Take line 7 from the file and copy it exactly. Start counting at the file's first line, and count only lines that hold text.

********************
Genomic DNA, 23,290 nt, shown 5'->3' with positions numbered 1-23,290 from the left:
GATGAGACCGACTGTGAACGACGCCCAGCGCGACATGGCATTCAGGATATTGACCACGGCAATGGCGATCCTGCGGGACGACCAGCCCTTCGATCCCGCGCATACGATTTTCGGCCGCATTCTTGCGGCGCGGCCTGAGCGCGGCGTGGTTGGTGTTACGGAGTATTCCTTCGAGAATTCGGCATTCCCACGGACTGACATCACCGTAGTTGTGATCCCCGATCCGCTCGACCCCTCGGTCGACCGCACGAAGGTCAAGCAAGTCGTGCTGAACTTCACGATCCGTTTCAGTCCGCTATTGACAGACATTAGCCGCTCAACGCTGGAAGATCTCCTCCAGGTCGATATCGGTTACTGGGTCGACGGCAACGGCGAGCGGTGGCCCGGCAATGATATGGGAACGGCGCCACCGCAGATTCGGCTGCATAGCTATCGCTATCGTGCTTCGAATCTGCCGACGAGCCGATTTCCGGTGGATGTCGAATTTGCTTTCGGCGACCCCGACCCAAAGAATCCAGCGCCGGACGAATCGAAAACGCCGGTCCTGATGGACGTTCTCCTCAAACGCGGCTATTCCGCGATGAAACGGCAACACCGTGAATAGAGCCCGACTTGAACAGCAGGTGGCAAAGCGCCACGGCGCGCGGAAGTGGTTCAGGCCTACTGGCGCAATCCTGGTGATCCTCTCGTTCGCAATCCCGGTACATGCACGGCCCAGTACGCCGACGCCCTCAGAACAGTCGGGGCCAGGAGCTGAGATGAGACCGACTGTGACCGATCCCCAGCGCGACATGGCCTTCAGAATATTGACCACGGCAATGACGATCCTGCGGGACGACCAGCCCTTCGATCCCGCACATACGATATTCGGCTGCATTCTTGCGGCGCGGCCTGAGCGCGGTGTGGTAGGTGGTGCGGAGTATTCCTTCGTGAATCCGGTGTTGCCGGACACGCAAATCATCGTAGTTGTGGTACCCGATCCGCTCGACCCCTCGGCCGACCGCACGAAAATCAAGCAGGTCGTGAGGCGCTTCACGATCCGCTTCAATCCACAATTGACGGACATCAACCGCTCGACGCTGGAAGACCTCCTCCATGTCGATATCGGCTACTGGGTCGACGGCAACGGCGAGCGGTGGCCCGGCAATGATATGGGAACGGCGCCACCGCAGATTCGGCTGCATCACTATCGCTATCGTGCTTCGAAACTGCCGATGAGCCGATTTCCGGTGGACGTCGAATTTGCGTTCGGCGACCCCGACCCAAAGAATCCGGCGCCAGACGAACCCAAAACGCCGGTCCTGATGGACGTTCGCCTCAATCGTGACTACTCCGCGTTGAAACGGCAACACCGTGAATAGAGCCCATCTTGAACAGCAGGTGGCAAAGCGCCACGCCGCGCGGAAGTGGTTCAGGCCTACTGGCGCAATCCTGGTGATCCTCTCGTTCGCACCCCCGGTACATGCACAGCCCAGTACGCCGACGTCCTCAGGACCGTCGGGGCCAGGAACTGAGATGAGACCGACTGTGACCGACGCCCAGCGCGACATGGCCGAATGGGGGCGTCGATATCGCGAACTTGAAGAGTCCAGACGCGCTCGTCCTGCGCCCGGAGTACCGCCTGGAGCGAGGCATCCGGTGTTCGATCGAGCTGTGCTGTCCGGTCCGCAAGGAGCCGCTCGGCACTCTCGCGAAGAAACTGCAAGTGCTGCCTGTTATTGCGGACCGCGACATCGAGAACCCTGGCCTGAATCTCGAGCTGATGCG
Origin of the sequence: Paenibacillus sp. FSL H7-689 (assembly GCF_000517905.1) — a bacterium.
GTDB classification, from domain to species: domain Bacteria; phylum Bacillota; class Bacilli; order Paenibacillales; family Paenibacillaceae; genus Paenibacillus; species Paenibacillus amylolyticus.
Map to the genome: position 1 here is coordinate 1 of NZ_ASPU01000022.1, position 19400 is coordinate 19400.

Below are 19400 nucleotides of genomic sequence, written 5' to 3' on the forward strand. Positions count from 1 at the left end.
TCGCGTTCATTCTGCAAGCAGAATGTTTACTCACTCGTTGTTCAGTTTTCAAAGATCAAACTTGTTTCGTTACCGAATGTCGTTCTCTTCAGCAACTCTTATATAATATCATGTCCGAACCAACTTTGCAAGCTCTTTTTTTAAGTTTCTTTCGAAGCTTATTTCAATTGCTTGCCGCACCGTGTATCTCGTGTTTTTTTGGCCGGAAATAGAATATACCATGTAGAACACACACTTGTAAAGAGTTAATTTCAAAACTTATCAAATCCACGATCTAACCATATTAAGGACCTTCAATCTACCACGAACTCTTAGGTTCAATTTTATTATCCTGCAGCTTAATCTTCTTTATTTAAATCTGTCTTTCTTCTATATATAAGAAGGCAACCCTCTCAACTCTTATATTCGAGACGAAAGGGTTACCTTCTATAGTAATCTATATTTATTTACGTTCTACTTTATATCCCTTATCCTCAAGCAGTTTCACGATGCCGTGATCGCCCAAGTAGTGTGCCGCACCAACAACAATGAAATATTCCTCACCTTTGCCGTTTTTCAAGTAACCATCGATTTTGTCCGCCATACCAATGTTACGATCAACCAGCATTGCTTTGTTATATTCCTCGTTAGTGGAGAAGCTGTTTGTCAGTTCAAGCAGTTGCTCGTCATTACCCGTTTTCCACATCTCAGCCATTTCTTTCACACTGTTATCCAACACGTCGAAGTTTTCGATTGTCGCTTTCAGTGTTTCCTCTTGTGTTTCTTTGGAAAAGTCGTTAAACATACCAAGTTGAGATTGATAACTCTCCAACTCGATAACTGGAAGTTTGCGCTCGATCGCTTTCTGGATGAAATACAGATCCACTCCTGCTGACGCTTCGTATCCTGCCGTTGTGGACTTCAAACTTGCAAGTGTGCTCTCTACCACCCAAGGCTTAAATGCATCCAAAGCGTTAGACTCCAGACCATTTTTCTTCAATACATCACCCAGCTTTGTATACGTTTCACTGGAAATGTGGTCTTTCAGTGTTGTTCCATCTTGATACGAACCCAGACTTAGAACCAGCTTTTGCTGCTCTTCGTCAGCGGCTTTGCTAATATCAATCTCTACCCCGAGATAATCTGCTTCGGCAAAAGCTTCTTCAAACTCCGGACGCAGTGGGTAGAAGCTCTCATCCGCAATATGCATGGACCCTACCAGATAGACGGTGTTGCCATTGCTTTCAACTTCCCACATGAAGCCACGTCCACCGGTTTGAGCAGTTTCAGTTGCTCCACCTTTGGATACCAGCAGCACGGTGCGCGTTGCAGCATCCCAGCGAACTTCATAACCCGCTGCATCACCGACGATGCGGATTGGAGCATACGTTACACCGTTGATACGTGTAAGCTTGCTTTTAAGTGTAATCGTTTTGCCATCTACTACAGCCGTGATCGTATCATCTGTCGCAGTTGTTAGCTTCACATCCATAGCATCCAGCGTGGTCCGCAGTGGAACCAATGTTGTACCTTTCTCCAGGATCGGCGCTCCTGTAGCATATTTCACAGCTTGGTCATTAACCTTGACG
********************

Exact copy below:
TCGCGTTCATTCTGCAAGCAGAATGTTTACTCACTCGTTGTTCAGTTTTCAAAGATCAAACTTGTTTCGTTACCGAATGTCGTTCTCTTCAGCAACTCTTATATAATATCATGTCCGAACCAACTTTGCAAGCTCTTTTTTTAAGTTTCTTTCGAAGCTTATTTCAATTGCTTGCCGCACCGTGTATCTCGTGTTTTTTTGGCCGGAAATAGAATATACCATGTAGAACACACACTTGTAAAGAGTTAATTTCAAAACTTATCAAATCCACGATCTAACCATATTAAGGACCTTCAATCTACCACGAACTCTTAGGTTCAATTTTATTATCCTGCAGCTTAATCTTCTTTATTTAAATCTGTCTTTCTTCTATATATAAGAAGGCAACCCTCTCAACTCTTATATTCGAGACGAAAGGGTTACCTTCTATAGTAATCTATATTTATTTACGTTCTACTTTATATCCCTTATCCTCAAGCAGTTTCACGATGCCGTGATCGCCCAAGTAGTGTGCCGCACCAACAACAATGAAATATTCCTCACCTTTGCCGTTTTTCAAGTAACCATCGATTTTGTCCGCCATACCAATGTTACGATCAACCAGCATTGCTTTGTTATATTCCTCGTTAGTGGAGAAGCTGTTTGTCAGTTCAAGCAGTTGCTCGTCATTACCCGTTTTCCACATCTCAGCCATTTCTTTCACACTGTTATCCAACACGTCGAAGTTTTCGATTGTCGCTTTCAGTGTTTCCTCTTGTGTTTCTTTGGAAAAGTCGTTAAACATACCAAGTTGAGATTGATAACTCTCCAACTCGATAACTGGAAGTTTGCGCTCGATCGCTTTCTGGATGAAATACAGATCCACTCCTGCTGACGCTTCGTATCCTGCCGTTGTGGACTTCAAACTTGCAAGTGTGCTCTCTACCACCCAAGGCTTAAATGCATCCAAAGCGTTAGACTCCAGACCATTTTTCTTCAATACATCACCCAGCTTTGTATACGTTTCACTGGAAATGTGGTCTTTCAGTGTTGTTCCATCTTGATACGAACCCAGACTTAGAACCAGCTTTTGCTGCTCTTCGTCAGCGGCTTTGCTAATATCAATCTCTACCCCGAGATAATCTGCTTCGGCAAAAGCTTCTTCAAACTCCGGACGCAGTGGGTAGAAGCTCTCATCCGCAATATGCATGGACCCTACCAGATAGACGGTGTTGCCATTGCTTTCAACTTCCCACATGAAGCCACGTCCACCGGTTTGAGCAGTTTCAGTTGCTCCACCTTTGGATACCAGCAGCACGGTGCGCGTTGCAGCATCCCAGCGAACTTCATAACCCGCTGCATCACCGACGATGCGGATTGGAGCATACGTTACACCGTTGATACGTGTAAGCTTGCTTTTAAGTGTAATCGTTTTGCCATCTACTACAGCCGTGATCGTATCATCTGTCGCAGTTGTTAGCTTCACATCCATAGCATCCAGCGTGGTCCGCAGTGGAACCAATGTTGTACCTTTCTCCAGGATCGGCGCTCCTGTAGCATATTTCACAGCTTGGTCATTAACCTTGACG